The government has announced this morning that the majority of UK imports would be eligible for free tariff access in a no deal Brexit scenario.
Under a temporary regime, 87% of total imports to the UK by value would be set for zero-tariff entry. Currently, 80% of UK imports are tariff-free.
UK tariffs would still apply to 13% of goods imported to the country. This includes a mixture of tariff and quotas on beef, lamb, pork, poultry and some dairy to support farmers and producers who have historically been protected through high EU tariffs.
The UK tariffs temporary rates checklist
The UK Trade Tariff tool, which checks commodity codes, duty and VAT rates would be updated with the temporary rates of customs duty on imports after EU exit. The temporary UK tariffs would come into effect at 11 pm on 29th of March 2019 and will be in place for up to 12 months in the UK were to leave the EU without an agreement. To find out what these rates would be ahead of the tool being updated:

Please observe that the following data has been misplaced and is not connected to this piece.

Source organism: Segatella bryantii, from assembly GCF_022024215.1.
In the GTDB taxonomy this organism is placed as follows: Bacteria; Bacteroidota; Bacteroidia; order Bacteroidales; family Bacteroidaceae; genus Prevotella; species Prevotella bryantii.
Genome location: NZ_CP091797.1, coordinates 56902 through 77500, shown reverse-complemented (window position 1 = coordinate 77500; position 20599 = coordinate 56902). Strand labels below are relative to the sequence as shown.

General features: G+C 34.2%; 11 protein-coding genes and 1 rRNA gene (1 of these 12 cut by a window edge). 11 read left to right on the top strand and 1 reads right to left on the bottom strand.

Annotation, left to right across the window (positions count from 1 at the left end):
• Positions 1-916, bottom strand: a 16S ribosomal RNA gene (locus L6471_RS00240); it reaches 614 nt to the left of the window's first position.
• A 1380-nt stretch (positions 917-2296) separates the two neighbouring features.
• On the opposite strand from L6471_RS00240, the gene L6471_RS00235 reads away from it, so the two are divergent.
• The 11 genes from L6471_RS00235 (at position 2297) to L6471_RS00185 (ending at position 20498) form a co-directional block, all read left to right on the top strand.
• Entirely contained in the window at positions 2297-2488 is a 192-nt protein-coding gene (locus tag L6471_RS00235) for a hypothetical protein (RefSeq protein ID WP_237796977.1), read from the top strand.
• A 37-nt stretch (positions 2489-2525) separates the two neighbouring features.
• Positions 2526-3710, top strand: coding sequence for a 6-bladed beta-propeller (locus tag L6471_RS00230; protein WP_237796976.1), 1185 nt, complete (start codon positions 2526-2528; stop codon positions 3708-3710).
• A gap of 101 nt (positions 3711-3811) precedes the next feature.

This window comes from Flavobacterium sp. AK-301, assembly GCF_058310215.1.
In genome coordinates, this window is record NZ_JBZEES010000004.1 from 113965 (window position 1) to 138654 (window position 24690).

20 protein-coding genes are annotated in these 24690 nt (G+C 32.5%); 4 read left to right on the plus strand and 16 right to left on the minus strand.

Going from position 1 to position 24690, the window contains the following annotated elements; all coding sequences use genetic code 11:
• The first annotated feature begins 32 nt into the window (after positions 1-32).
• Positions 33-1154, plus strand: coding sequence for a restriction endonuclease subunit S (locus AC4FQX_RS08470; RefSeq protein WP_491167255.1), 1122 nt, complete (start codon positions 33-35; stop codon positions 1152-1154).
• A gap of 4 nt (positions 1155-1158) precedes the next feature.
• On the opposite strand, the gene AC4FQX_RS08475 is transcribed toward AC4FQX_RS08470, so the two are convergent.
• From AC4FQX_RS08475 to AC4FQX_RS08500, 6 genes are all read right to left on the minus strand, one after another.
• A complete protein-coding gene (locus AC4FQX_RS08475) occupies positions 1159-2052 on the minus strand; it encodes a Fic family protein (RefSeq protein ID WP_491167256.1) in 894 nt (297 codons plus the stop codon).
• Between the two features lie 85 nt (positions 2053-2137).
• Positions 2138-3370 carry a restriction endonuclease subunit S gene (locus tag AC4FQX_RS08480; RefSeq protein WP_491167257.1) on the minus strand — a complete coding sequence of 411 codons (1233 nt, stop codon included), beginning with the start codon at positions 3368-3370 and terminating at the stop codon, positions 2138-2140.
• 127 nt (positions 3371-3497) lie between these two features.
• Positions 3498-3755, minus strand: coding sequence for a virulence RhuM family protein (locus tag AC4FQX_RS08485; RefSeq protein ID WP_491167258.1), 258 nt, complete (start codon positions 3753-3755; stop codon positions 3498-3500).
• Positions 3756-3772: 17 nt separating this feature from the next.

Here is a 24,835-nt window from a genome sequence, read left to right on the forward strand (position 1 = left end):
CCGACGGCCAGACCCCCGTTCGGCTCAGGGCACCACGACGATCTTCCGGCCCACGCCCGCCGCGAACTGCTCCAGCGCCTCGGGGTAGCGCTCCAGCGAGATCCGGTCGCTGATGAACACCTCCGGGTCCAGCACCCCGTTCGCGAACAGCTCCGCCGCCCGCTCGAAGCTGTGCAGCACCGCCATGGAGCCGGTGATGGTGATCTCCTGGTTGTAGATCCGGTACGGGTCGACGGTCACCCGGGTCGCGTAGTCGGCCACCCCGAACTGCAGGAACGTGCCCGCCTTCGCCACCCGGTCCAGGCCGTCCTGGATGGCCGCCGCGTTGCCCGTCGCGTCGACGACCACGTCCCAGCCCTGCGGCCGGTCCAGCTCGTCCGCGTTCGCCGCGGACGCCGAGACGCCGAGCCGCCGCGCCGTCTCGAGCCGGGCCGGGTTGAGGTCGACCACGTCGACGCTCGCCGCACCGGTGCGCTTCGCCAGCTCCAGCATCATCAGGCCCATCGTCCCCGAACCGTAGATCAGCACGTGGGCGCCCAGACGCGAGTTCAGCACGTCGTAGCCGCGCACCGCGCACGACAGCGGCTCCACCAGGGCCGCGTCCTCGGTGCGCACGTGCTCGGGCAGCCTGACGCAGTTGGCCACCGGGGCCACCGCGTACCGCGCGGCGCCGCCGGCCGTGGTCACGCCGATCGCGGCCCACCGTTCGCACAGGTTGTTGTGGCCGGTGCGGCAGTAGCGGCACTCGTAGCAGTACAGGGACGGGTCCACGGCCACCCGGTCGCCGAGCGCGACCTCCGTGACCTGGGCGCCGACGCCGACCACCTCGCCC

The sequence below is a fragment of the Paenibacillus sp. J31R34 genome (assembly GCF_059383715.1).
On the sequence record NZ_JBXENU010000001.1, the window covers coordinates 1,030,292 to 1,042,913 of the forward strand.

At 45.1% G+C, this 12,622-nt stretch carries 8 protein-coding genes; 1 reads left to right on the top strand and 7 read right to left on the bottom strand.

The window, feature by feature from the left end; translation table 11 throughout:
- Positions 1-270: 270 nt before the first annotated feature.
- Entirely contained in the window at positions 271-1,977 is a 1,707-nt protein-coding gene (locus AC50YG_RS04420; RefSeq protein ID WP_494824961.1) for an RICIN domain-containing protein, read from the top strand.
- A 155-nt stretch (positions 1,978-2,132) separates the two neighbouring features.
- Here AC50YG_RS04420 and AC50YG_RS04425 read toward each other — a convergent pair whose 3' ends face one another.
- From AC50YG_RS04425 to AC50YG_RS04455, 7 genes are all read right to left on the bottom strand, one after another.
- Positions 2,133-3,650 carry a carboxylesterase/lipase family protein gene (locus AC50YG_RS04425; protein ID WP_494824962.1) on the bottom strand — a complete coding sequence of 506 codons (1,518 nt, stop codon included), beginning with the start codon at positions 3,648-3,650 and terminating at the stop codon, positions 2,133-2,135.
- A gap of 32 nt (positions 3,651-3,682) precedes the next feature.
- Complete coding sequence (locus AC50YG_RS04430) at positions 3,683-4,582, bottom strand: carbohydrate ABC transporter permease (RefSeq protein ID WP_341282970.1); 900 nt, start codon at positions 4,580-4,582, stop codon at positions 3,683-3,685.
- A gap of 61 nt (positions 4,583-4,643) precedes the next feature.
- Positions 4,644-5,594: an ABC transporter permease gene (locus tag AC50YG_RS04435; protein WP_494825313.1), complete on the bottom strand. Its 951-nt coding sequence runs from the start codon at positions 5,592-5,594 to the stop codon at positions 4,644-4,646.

3. Find out whether a preferential tariff rate, MFN tariff rate or tariff quota rate applies by searching for the good using the commodity code.
Logistics industry response
“The crucial information released by Government today on tariffs applying to imports into the UK on day one in the event of a no deal Brexit is, frankly, long overdue. This is critical information for importers, who have been kept in the dark for too long in spite of repeated requests for transparency.The list of origin countries that will benefit from preferential access is also revealing in itself. With only 13 working days left until the UK’s scheduled departure from the EU, it is deeply concerning to get confirmation at this late stage that only a minority of EU trade agreements will have been rolled over. This not only represents an additional cost for importers, but is bad news for exporters too as it will limit access to preferential trade deals too. MPs should bear that in mind when asked to consider a no deal exit later today.”
– Pauline Bastidon, head of global & European policy, FTA
While the retail industry is mulling over a 1,477-page document ‘The Tariff of The United Kingdom,’ the new plan provides clarity on how the country will continue trading in the event of a no deal Brexit.